One of the most important skills for parents is the ability to validate their children's thoughts and feelings. Validation means recognizing that that another person's internal experience is true and has value even if we don't see it the same way. For example, a child screams for candy, saying that he must have it or his day is ruined. No adult would think that way. In fact, the child probably sounds spoiled to most people. But feelings and thoughts aren't wrong to have. Acting on them is a different story of course.
Validation means saying, without sarcasm, that you understand that he wants the candy desperately and believes his day will be ruined if he doesn't get it. But you're not going to buy it. You've just scored mega points on psychological parenting and helped your child develop his sense of self.
Validation is the way kids learn to trust their own internal thoughts and feelings. When they are repeatedly invalidated they learn they don't know the right way to feel or think and turn to others instead of paying attention to their own internal guide. This means a higher vulnerability to peer pressure and influence.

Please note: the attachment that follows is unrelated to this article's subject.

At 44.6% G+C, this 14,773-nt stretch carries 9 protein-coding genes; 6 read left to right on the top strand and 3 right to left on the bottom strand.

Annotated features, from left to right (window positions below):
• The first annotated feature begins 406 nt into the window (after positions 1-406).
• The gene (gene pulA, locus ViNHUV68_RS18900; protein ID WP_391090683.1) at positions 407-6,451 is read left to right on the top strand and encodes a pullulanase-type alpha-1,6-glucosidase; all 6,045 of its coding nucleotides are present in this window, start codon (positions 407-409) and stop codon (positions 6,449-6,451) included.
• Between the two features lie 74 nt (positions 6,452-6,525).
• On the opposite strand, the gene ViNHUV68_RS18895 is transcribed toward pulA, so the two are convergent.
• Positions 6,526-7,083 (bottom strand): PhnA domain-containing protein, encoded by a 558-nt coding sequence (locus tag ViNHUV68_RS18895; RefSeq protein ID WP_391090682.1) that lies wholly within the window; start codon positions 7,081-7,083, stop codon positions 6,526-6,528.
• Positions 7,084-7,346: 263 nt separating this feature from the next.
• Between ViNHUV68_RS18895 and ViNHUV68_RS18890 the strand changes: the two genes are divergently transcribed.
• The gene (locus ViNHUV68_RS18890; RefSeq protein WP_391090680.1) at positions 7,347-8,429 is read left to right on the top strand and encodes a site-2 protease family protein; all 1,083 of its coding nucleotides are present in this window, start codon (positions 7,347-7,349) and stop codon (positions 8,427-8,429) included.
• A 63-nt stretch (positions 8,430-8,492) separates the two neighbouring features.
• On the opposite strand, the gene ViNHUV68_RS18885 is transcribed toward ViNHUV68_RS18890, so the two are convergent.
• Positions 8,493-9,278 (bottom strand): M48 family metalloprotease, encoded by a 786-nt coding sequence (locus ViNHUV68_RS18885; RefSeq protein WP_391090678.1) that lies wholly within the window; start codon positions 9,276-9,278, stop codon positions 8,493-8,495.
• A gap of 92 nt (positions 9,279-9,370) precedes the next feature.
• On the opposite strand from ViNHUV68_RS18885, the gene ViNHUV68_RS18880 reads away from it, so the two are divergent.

Validating doesn't mean you agree. It just means you acknowledge their experience. Like telling your best friend you understand why she hates her ex-husband's new bride even though you think the woman's pretty together. Provided it's the truth. Validation is always the truth.
For Valentine's Day, think of validations you'd give to those you love. What is the truth about their personality, their infuence on your life. That's a gratitude validation. It's powerful.